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01/11/2013 / Graham Lowe

Counting the cost of false alarms

I’m Graham Lowe, sales director at Hochiki Europe, and I’d like to welcome you to the latest in a series of blogs where I, along with guest bloggers, examine the issues affecting the life safety industry.

 In this blog I look at the look at the impact of unwanted and false alarms on companies, fire services and wider society, and explain why those that fail to deal with this issue are should face stiff penalties.

It is a source of constant disappointment to me how many installers, end users and even manufacturers of fire detection products and systems have such an apathetic attitude towards the issue of persistent false alarms. It seems somewhat contradictory that while so much technology is available to keep people and property safe, it is sometimes specified, configured and maintained in a way that causes massive amounts of disruption and expense.

It is estimated that the cost to the UK of poor false alarm management is £1bn a year and although there have been significant reductions in these types of of incidents in recent times, it is still a shockingly high figure. At the most basic level false alarms have an impact on the public as fire crews are being called to something they don’t need to go to. At the same time, there’s very little the fire service can do about it, as once they’re called out they have to attend in case there actually is a fire.

According to statistics published by the Department for Communities & Local Government, between April 2011 and March 12 a total of 223,000 genuine fires were attended to by fire and rescue authorities in England – two per cent fewer than in 2010-11. However, the number of false alarms that were attended to in the same period totalled 249,000. Although this figure marked a reduction of nine per cent on the previous year, and 37 per cent fewer than 10 years ago, fire crews are still being needlessly called out when alarms are activated due to things such as burning toast.

To put the problem into perspective, false alarms are attended to by the London Fire Brigade (LFB) almost once every 10 minutes at a cost of £37m per year, and just last month it was reported that fire-fighters went to a school in Rowner, near Gosport, twice in one day after building work set off fire alarms.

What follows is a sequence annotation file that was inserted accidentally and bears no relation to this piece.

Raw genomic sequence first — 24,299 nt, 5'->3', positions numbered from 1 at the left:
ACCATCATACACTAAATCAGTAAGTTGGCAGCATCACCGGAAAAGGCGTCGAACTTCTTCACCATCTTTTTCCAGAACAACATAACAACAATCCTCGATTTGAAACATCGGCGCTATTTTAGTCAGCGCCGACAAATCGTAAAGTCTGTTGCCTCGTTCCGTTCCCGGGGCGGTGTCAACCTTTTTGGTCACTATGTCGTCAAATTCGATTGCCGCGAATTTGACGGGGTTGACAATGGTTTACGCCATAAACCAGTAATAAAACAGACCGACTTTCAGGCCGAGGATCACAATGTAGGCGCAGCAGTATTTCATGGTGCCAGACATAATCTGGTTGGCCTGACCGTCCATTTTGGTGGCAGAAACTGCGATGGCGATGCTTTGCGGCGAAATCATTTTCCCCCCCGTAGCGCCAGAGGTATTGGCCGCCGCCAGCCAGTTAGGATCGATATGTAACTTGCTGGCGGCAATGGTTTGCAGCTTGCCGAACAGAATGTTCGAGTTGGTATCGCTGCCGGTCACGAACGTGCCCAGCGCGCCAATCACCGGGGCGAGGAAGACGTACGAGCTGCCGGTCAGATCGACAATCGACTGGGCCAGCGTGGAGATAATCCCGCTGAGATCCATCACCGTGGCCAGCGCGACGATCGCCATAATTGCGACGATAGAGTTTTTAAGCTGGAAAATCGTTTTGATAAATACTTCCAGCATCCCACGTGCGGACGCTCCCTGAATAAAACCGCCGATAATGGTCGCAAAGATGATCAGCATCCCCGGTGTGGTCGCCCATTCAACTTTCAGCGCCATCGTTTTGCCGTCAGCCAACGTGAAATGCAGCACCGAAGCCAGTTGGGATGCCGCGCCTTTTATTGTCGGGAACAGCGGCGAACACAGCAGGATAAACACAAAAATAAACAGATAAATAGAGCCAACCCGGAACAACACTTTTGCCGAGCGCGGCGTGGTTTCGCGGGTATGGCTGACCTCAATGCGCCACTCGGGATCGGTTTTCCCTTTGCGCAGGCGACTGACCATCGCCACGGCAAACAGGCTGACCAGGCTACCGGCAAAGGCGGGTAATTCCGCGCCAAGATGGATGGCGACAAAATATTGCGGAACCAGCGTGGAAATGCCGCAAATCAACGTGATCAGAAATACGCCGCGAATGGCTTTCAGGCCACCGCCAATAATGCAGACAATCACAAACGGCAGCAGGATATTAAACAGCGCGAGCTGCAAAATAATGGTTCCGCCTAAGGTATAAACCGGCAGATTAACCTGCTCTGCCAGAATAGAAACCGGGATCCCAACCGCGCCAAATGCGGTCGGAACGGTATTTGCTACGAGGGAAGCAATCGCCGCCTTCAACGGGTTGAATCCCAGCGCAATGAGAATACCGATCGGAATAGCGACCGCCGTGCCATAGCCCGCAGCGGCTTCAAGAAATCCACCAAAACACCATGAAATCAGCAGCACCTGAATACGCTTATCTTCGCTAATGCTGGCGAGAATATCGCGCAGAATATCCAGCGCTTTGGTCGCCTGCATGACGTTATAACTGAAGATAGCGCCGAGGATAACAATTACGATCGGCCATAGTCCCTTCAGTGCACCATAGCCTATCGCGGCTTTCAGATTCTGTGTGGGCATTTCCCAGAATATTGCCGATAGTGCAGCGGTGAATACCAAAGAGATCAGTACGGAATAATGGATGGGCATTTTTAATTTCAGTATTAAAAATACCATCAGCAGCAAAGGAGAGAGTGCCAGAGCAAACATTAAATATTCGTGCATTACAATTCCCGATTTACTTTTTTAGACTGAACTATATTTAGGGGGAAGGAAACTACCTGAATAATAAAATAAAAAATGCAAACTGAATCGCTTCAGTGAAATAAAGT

This is a massive issue both in terms of time and resources, and persistent offenders are, quite rightly, being put under pressure to deal with the problem. As my colleague, Andy Dickinson, pointed out in his recent blog, measures are being touted that could lead to a reduced level of response for businesses that have a poor false alarm history.

Fire and rescue services are already requesting that offices and factories check there is a genuine blaze before dialling 999 and although this is reducing the number of unnecessary call outs, local government is being urged to explore other ways to further reduce the burden imposed on emergency services. Suggestions include serving those that routinely raise false alarms with an improvement notice that if breached will result in court action, and there could be financial penalties for those that fail to deal with the problem.

The most common causes of false alarms are poor product selection, misguided installation, the activities of people or processes within the building, and/or little or no system maintenance. To help eliminate the first of these it is advisable to carry out a risk assessment to identify likely fire risks and then match the right products to the specific requirements of the premises.

It might sound obvious, but careful consideration should also be given to their selection and siting. For example, manual call points should be protected from malicious damage by utilising protective hinged front covers and, with automatic smoke detectors generating more false alarms than any other type of detector, they must be located in the most suitable area possible. Just as importantly, when an area changes its use, the type of fire detector sited there must be reviewed. It’s surprising just how often such simple procedures are ignored.

If the issue of false and unwanted alarms isn’t taken a whole lot more seriously, and with public sector budgets being reduced, it is likely to fall upon building owners to contribute to the cost of dealing with the problem. I wholeheartedly support any measures that penalise those that waste public resources in this way – what about you?

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